Effects on Wildlife
On some occasions, onshore wind power is blamed for the death of bats, birds, and other flying species – supposedly killed by turning rotor blades. But according to studies and research reports, the danger of turning rotor blades for most bird species is extremely low and the increasing death rate of birds is actually caused by climate change, human activity, or wild and domesticated predators.
To ensure protection for birds and bats, Siemens Gamesa turbines can be equipped with a special feature: Depending on the time of day or the season, the wildlife schedule stops the turbine when there is an increased risk of, for example, bats flying in the turbines’ vicinity.
Offshore wind power is a cornerstone of the desired transition toward renewable energy. But nature conservation associations, foundations, and media refer to the possible risk to marine life from offshore wind power plants – especially to the harbour porpoises found in the North Sea, which are affected by noise from the pile drivers used when offshore wind power plants are installed, and any further noise pollution from machinery operations.
There are two different methods we use to ensure the reduction of noise pollution while installing offshore wind parks. The first option is the bubble curtain. This method uses two hoses with holes, laid out around a pile to be installed. A compressor pumps air into these hoses, so the bubble ascends – thus restricting sound emission. Based on this simple but effective idea, the hydro sound damper is another feature that reduces noise. It resembles a fishing net wrapped around a pile from the top down to the seabed. Inside this net are balloons and pieces of foam material in various shapes and sizes. Due to their different characteristics, these elements soften the sound in different frequencies.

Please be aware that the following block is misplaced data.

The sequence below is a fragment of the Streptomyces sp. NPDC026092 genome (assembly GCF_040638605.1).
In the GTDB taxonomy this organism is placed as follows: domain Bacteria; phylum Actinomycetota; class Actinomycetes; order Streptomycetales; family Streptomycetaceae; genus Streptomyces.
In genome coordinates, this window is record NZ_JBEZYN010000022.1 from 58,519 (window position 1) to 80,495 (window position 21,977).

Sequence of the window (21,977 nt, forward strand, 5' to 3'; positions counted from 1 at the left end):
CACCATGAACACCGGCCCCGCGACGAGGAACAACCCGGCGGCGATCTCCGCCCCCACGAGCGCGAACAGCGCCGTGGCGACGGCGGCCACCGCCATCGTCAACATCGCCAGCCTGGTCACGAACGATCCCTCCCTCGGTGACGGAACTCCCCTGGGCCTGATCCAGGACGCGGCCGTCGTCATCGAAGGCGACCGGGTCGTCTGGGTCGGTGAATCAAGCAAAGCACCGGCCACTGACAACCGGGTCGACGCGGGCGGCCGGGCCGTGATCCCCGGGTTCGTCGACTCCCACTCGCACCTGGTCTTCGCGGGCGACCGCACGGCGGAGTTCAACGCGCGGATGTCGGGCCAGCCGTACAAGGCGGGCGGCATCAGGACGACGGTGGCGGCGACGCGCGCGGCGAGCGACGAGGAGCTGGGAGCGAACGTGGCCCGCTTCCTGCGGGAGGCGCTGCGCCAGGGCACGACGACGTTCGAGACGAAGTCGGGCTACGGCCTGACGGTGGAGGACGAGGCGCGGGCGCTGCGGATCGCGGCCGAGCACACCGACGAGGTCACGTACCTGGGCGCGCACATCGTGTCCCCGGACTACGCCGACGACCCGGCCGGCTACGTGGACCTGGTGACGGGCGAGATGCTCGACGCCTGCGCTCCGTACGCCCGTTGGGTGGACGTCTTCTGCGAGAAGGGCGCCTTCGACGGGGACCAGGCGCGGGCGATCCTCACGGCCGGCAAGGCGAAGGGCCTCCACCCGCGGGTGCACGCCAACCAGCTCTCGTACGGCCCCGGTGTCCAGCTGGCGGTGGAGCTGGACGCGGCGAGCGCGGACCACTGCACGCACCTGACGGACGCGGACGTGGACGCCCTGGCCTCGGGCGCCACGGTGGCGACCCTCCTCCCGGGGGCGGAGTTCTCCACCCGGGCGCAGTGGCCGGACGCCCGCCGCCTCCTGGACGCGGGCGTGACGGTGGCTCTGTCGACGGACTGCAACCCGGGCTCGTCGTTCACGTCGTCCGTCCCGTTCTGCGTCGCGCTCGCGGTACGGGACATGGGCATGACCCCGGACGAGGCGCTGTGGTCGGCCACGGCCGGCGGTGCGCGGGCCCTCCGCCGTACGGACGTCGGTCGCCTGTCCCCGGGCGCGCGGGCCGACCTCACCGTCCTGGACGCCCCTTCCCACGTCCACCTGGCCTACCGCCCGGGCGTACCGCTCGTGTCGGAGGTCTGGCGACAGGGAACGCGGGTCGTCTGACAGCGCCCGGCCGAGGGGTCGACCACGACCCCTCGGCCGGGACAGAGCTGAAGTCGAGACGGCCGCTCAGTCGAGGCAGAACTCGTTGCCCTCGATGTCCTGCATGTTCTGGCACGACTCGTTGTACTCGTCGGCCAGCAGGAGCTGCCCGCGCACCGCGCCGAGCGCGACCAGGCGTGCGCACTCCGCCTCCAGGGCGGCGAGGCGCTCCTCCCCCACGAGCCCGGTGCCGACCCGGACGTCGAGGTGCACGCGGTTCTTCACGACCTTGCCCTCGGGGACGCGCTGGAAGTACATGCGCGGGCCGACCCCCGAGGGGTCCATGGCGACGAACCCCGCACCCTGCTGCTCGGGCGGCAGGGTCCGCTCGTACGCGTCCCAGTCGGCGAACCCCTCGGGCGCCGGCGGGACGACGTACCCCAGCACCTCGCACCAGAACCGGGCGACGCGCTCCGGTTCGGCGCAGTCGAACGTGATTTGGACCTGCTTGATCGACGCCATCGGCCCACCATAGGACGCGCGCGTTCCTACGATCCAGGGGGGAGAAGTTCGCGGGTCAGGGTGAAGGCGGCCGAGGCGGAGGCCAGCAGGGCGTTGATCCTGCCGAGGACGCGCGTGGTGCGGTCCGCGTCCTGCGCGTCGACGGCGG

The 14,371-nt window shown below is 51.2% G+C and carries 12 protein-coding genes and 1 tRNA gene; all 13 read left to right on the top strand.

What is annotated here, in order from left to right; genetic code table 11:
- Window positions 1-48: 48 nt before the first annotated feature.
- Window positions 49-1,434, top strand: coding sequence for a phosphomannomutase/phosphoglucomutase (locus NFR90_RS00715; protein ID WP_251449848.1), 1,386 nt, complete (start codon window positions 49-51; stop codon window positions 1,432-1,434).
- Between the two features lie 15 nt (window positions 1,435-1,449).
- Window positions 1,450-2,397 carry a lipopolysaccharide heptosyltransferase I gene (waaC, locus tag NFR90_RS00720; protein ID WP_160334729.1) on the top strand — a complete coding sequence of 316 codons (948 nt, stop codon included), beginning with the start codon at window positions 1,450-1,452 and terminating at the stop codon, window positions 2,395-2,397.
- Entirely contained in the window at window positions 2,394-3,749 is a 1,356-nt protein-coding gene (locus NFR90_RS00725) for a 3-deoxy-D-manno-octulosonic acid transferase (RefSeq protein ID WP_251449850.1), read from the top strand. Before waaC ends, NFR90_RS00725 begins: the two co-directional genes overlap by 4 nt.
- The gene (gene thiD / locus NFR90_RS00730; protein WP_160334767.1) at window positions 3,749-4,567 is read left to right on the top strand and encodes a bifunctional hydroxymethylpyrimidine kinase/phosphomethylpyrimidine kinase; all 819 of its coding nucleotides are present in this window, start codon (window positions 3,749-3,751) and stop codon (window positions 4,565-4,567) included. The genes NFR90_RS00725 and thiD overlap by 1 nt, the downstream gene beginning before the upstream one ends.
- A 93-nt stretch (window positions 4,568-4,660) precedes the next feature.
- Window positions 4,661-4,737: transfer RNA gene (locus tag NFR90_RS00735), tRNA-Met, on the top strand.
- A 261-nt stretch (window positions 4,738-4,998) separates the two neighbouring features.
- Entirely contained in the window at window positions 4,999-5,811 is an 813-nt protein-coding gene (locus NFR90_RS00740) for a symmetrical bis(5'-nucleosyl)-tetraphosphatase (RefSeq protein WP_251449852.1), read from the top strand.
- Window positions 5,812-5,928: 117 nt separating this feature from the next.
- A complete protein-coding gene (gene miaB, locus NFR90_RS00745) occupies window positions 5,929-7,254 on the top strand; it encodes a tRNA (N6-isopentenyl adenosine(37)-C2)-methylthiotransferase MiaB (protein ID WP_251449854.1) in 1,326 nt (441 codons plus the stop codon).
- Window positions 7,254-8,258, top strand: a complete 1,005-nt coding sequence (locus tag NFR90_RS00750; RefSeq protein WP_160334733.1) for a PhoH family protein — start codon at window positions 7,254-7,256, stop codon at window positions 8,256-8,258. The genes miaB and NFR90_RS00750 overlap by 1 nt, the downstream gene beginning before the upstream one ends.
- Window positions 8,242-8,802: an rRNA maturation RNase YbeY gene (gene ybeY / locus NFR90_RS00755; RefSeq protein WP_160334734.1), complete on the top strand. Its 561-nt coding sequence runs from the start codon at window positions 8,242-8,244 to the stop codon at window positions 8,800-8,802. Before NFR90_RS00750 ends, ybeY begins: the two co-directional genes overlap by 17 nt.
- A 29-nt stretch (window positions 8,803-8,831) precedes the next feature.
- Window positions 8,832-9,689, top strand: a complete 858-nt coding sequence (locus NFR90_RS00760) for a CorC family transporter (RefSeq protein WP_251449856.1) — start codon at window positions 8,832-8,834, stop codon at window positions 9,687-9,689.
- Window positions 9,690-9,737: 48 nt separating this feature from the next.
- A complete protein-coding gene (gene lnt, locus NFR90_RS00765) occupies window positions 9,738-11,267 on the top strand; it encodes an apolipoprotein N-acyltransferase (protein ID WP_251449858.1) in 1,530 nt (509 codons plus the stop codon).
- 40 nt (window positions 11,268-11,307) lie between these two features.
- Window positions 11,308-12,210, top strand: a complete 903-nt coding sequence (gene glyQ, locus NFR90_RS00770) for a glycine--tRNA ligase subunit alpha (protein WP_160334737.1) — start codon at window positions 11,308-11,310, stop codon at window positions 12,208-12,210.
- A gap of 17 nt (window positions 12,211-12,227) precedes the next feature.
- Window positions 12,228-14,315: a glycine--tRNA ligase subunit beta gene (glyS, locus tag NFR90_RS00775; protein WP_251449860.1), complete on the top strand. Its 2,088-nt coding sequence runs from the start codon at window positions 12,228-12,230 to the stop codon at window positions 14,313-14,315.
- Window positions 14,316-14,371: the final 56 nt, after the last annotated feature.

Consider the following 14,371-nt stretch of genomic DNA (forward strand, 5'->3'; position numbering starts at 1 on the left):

In addition to lowering the noise level when installing traditional offshore wind platforms, which are mounted on the seabed, new ways to build the foundation itself have been developed: suction buckets and floating wind farms.
Suction buckets consist of a three-legged jacket structure standing on three giant buckets. Once the jacket has been lowered onto the seabed, pumps are used to create a pressure differential inside each bucket – and this, together with the weight of the structure, forces it into the ground. The jacket does not need to go as deep as the traditional piles, and the pumps used are much quieter than the sound that is usually generated by pile drivers. Suction buckets were successfully used for the Borkum Riffgrund 1 wind farm.